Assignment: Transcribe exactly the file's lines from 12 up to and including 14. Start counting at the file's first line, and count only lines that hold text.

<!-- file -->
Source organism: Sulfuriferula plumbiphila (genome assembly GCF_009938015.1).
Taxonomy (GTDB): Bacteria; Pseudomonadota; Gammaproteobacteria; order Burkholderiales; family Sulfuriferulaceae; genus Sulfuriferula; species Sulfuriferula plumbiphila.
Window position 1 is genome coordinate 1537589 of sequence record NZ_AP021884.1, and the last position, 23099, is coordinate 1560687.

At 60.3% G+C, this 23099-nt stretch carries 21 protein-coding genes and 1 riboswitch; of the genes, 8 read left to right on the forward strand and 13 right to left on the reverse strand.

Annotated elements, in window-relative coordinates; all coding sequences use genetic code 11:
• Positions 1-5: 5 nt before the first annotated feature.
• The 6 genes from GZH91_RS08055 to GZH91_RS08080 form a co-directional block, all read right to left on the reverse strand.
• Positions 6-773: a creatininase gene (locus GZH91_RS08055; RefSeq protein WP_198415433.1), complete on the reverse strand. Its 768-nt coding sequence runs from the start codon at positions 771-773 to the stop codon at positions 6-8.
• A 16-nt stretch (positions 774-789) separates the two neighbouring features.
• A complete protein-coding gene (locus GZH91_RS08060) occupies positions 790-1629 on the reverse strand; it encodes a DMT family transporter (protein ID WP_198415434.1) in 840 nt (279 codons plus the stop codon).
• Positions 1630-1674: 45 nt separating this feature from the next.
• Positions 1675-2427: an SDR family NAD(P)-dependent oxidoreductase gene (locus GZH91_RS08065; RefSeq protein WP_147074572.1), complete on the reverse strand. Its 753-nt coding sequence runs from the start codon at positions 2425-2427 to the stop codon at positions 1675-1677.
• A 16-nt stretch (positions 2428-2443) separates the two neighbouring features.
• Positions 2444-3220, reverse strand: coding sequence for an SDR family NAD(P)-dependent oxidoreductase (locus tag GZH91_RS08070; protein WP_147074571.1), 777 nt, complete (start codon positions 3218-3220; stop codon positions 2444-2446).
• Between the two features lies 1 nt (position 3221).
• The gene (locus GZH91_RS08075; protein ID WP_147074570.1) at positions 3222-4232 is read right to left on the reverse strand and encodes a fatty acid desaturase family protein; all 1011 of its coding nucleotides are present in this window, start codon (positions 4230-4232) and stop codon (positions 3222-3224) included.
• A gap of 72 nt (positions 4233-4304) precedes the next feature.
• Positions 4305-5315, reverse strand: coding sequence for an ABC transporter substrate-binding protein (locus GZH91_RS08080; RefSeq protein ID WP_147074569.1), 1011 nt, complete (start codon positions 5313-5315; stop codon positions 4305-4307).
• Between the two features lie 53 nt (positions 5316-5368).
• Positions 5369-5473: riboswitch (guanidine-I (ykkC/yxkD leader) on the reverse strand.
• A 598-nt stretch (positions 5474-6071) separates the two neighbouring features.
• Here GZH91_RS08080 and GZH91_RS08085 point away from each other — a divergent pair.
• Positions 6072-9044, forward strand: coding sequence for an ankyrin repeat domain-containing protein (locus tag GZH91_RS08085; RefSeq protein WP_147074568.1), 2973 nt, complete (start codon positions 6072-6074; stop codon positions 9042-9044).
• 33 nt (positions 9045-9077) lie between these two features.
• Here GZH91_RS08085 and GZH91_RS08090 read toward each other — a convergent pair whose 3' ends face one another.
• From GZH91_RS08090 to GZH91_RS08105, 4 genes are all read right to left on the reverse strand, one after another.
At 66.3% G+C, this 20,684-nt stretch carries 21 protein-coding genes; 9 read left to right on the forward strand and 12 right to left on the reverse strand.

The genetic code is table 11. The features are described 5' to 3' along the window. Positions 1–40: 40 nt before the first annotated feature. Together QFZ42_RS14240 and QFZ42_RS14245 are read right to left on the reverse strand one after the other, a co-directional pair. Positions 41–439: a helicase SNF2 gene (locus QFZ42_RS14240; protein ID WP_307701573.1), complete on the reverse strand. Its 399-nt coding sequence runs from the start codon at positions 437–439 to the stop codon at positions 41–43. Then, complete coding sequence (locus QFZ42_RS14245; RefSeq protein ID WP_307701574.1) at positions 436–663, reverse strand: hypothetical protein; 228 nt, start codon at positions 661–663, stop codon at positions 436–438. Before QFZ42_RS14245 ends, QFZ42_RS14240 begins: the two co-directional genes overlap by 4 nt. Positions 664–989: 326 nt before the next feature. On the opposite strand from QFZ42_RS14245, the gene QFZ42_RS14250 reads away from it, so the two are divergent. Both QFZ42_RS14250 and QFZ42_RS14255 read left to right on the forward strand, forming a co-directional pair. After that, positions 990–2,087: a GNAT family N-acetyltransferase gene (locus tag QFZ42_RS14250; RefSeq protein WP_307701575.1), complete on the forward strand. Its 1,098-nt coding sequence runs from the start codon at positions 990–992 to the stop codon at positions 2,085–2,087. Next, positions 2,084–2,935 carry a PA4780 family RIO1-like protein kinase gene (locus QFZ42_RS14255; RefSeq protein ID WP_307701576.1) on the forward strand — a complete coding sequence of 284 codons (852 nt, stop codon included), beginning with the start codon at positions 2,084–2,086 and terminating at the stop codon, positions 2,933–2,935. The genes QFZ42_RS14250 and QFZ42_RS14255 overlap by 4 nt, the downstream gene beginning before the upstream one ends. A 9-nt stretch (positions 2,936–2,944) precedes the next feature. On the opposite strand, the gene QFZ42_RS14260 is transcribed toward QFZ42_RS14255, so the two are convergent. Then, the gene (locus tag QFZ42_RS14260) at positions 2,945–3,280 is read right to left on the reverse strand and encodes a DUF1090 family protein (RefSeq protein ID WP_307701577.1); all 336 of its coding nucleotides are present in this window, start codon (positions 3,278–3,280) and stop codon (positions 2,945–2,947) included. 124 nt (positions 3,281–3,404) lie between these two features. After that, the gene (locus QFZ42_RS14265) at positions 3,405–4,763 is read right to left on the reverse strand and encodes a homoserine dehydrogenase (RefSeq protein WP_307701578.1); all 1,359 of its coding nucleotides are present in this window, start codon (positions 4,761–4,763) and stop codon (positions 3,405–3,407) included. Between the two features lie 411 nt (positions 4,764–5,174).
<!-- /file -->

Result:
• Positions 1675-2427: an SDR family NAD(P)-dependent oxidoreductase gene (locus GZH91_RS08065; RefSeq protein WP_147074572.1), complete on the reverse strand. Its 753-nt coding sequence runs from the start codon at positions 2425-2427 to the stop codon at positions 1675-1677.
• A 16-nt stretch (positions 2428-2443) separates the two neighbouring features.
• Positions 2444-3220, reverse strand: coding sequence for an SDR family NAD(P)-dependent oxidoreductase (locus tag GZH91_RS08070; protein WP_147074571.1), 777 nt, complete (start codon positions 3218-3220; stop codon positions 2444-2446).